The Friends of Eddie Coyle was directed by British filmmaker Peter Yates, whose immediately preceding film was The Hot Rock (1972), a breezy heist flick that takes its cues from the laid-back charms of its star, Robert Redford. The earlier film treats crime as a series of high-wire acts with elaborate plans involving dozens of moving pieces (at various points, helicopters and hypnotists are employed) and has a tone that resides somewhere between perpetual amusement and admiration. There’s nothing like that in Eddie Coyle. Holding up a bank here is presented as an act of patience, research, and cold determination; the plans themselves prey upon the fear of bank employees and empathy for the branch manager whose family, the robbers are told, is being held at gunpoint. Yates shoots the film’s two robbery sequences with precision but also clinical detachment, as if the whole thing were merely a very large withdrawal (that is, of course, until one of the employees triggers the silent alarm and pays dearly for it). The same goes for the film’s aborted car chase, which is as clumsy and abrupt as the one in Bullitt — another Yates–directed film — is thrilling and distended. In other words, in Eddie Coyle, being a criminal is treated as if it were any other standard blue-collar job — which, then, makes it more understandable why people would fall into the line of work, even as its depiction is scrubbed clean of any glamor or excitement.

But it’s not just that the criminal life lacks glamor here; it’s also down to the particulars of the actors and settings as well. Everyone looks awful, with shaggy and windswept haircuts, or skin that appears clammy or pocked with blemishes. Jordan even has a prominent unibrow. All the characters seem like they eat badly, drink too much, or don’t get enough sunshine — which is an apt way of characterizing many people who live in the northeast (lest there be claims of casting aspersions, please note this writer spent the first eighteen years of his life living in the greater Boston area). The film’s locations are functional yet industrial-looking. Overwhelmingly, scenes are staged in underpopulated bars or depressing-looking cafeterias. The film’s final set piece takes place during a Bruins game at the old Boston Garden, capturing the hive-like energy of the building but also how damp and claustrophobic it was. You can practically smell the sweat coming through the screen.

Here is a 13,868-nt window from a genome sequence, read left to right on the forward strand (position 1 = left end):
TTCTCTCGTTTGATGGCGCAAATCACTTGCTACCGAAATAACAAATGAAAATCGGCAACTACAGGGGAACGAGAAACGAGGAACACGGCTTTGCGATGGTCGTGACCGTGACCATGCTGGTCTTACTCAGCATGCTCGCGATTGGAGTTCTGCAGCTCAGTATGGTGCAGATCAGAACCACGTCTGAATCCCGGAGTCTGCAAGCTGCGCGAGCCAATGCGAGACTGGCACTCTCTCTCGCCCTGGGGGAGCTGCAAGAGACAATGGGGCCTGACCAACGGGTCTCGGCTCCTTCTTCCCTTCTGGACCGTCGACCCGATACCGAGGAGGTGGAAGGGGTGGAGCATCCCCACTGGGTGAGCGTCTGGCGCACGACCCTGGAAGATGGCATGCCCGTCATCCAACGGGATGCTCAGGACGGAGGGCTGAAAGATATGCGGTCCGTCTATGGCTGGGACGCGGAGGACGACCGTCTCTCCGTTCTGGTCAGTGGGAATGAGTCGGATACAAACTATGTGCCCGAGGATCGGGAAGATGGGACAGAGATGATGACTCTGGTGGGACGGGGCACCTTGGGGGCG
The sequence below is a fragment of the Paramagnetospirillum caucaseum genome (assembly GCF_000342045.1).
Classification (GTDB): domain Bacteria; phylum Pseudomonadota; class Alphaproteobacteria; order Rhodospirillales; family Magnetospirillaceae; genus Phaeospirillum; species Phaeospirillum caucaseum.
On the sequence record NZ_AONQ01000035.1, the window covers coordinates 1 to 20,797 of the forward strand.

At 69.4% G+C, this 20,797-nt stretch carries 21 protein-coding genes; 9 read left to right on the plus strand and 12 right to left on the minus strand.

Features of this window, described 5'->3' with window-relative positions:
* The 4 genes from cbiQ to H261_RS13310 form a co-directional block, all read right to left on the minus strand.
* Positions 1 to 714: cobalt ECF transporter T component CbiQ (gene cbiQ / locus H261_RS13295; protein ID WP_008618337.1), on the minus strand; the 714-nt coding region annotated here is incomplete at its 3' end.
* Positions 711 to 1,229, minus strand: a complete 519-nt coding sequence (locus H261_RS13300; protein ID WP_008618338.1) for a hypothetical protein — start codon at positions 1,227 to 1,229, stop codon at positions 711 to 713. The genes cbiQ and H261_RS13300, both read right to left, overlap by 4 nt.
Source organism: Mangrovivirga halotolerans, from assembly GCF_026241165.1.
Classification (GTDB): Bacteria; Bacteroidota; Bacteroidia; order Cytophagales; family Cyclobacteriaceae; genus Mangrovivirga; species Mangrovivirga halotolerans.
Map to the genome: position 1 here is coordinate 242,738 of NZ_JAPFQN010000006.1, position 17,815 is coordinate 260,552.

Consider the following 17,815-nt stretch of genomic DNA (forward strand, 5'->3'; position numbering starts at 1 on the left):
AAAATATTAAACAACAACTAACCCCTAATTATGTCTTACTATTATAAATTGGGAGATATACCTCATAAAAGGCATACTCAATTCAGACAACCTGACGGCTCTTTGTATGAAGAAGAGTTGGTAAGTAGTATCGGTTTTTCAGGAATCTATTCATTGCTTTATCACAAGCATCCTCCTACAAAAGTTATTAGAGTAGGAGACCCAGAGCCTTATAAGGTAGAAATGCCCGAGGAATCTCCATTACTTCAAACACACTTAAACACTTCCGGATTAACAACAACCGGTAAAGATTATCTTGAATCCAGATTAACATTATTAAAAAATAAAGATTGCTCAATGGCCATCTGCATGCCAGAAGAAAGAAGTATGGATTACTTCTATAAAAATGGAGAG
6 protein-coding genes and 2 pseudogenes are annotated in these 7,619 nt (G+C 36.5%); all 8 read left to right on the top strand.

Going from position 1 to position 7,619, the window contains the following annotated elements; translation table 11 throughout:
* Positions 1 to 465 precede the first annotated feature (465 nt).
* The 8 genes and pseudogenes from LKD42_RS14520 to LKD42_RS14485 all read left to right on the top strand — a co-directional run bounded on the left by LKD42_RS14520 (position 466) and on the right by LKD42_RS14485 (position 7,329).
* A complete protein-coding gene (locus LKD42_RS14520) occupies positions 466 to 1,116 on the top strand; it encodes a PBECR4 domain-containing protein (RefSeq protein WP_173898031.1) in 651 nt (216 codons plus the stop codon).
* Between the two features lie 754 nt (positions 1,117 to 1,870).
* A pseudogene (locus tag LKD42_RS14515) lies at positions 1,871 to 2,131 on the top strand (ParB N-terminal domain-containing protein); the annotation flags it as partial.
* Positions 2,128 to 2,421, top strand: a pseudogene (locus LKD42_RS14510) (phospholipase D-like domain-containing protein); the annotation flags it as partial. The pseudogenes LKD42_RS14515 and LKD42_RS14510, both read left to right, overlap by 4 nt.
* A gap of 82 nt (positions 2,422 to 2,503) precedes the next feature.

This all speaks to Eddie Coyle’s lived-in sense of authenticity, but also to its ingrained understanding of labor. These are characters of modest means, modest intelligence, and modest ambitions; everyone’s just kind of scraping by and dealing with the constant hassles that come with the line of work. Eddie believes himself to be a private contractor, but really he’s a glorified middle manager. He’s able to provide for his family but little else. The character’s been lulled into a false sense of security, failing to recognize how expendable he actually is once the going gets tough. There have been more stylish, or more conventionally thrilling, crime-dramas, yet this film endures because it genuinely captures the clock-punching drudgery of “the life,” as well as the sensation of constantly being behind the eight ball. It demystifies a century’s worth of gangster movies (notably, it was released by Paramount in between the first two Godfather films, which, for all their undeniable strengths, present organized crime from the top down with little interest in the life of a lowly mafia soldier), by acknowledging that these people still have to answer to someone and that, while loyalty is a term that gets bandied about a lot, these are ultimately transactional relationships. You’re only as valuable as you are useful, and there’s always someone behind you who can take your place; that’s as fitting now as it was then.

Published as part of InRO Weekly — Volume 1, Issue 25.